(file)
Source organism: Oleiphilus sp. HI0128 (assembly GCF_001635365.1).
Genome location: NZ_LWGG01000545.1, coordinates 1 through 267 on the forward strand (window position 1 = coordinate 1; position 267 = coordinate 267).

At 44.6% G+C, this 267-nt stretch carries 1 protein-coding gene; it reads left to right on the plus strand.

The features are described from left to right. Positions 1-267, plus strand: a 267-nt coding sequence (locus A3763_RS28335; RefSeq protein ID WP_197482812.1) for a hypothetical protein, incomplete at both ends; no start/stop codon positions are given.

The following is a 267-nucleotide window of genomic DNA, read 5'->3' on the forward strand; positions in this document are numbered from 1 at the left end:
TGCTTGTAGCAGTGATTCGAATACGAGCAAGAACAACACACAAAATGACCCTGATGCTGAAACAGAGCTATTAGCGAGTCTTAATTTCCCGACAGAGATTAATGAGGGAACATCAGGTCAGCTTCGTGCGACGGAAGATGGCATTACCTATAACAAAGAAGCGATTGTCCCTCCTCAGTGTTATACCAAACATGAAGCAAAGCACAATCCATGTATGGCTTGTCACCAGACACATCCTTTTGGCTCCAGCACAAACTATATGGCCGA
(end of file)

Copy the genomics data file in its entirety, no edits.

Source organism: Oleiphilus sp. HI0128 (assembly GCF_001635365.1).
Genome location: NZ_LWGG01000545.1, coordinates 1 through 267 on the forward strand (window position 1 = coordinate 1; position 267 = coordinate 267).

At 44.6% G+C, this 267-nt stretch carries 1 protein-coding gene; it reads left to right on the plus strand.

The features are described from left to right. Positions 1-267, plus strand: a 267-nt coding sequence (locus A3763_RS28335; RefSeq protein ID WP_197482812.1) for a hypothetical protein, incomplete at both ends; no start/stop codon positions are given.

The following is a 267-nucleotide window of genomic DNA, read 5'->3' on the forward strand; positions in this document are numbered from 1 at the left end:
TGCTTGTAGCAGTGATTCGAATACGAGCAAGAACAACACACAAAATGACCCTGATGCTGAAACAGAGCTATTAGCGAGTCTTAATTTCCCGACAGAGATTAATGAGGGAACATCAGGTCAGCTTCGTGCGACGGAAGATGGCATTACCTATAACAAAGAAGCGATTGTCCCTCCTCAGTGTTATACCAAACATGAAGCAAAGCACAATCCATGTATGGCTTGTCACCAGACACATCCTTTTGGCTCCAGCACAAACTATATGGCCGA